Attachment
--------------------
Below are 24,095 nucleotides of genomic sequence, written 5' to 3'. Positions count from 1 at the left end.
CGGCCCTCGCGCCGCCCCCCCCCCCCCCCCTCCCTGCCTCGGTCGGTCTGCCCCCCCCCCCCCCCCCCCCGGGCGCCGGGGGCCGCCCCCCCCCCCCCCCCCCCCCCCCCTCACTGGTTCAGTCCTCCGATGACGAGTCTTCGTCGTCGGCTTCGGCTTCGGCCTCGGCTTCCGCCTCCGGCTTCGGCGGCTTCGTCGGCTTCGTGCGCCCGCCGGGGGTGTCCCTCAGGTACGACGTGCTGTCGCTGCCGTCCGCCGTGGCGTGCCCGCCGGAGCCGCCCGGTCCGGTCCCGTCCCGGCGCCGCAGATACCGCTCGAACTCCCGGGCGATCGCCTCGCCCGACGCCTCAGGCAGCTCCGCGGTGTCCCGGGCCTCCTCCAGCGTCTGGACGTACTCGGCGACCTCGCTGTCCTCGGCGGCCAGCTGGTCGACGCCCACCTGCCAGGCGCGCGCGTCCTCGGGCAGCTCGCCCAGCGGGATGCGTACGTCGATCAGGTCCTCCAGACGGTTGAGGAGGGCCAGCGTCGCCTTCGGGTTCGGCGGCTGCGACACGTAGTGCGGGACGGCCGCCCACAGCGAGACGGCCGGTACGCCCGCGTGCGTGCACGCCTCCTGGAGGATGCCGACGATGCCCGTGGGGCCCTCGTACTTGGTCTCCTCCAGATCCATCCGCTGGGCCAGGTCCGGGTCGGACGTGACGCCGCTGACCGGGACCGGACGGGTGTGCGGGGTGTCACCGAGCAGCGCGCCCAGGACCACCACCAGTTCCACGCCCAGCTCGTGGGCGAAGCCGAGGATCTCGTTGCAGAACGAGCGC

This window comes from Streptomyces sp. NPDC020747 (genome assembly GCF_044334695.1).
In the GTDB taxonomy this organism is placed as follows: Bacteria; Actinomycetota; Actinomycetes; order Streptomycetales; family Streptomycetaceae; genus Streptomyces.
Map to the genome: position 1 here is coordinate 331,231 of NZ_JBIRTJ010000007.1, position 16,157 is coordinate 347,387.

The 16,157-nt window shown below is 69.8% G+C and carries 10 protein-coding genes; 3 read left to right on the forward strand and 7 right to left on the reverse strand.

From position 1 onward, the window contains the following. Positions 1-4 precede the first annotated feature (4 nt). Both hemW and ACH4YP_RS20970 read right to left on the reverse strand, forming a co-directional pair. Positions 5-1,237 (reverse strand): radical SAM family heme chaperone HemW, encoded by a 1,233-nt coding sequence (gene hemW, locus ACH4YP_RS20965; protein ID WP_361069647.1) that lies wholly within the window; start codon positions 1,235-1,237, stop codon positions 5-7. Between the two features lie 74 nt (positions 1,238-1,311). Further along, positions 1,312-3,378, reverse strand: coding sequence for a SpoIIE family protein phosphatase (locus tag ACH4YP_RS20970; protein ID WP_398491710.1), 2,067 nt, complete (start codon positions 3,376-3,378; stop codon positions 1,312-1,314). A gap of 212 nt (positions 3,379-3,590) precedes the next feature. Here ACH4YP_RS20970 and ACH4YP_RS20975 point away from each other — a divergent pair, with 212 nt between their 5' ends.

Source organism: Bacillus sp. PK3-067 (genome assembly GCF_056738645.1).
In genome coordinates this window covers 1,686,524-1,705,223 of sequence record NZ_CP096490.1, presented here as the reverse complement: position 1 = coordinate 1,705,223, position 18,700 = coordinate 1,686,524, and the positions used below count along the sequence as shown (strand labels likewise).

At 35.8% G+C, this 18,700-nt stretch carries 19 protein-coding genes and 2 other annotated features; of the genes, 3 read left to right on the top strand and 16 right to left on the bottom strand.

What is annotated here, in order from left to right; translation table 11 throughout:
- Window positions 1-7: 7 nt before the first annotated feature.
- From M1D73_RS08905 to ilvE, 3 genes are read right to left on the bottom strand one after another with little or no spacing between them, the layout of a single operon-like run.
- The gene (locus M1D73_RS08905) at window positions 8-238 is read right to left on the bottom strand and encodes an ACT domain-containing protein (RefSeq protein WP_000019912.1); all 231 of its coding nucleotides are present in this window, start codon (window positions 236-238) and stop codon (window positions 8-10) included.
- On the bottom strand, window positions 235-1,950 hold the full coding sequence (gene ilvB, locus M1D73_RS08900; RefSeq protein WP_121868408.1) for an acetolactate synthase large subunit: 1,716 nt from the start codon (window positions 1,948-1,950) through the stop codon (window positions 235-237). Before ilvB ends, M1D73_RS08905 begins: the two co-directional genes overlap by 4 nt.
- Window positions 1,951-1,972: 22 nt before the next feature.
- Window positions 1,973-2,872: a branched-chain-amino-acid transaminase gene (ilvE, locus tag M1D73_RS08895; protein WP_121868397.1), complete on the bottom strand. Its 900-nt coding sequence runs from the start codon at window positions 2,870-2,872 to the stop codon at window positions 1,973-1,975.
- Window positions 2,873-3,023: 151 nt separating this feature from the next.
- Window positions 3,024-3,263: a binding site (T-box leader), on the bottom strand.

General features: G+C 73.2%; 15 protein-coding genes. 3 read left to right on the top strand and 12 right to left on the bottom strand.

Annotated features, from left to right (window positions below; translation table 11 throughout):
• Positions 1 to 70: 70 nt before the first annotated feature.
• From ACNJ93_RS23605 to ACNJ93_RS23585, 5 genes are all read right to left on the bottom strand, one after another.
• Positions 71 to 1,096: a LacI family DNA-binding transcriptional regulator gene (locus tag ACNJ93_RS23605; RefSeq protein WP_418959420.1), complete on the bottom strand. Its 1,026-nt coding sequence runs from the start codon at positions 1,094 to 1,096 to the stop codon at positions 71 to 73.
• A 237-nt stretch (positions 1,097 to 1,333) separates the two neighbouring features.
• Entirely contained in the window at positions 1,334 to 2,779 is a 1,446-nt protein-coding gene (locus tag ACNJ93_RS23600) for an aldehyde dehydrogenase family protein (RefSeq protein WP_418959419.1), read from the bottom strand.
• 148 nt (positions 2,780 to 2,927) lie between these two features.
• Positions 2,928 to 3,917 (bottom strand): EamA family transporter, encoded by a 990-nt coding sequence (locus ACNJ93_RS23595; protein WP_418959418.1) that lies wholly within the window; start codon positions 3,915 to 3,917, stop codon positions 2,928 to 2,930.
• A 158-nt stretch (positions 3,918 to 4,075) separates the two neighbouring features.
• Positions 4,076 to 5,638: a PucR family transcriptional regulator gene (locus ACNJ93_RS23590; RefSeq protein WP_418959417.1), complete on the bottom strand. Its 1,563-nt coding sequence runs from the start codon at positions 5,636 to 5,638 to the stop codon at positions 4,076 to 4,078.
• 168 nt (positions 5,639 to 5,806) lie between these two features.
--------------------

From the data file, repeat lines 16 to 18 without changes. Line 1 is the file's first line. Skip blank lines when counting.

- Window positions 1,951-1,972: 22 nt before the next feature.
- Window positions 1,973-2,872: a branched-chain-amino-acid transaminase gene (ilvE, locus tag M1D73_RS08895; protein WP_121868397.1), complete on the bottom strand. Its 900-nt coding sequence runs from the start codon at window positions 2,870-2,872 to the stop codon at window positions 1,973-1,975.
- Window positions 2,873-3,023: 151 nt separating this feature from the next.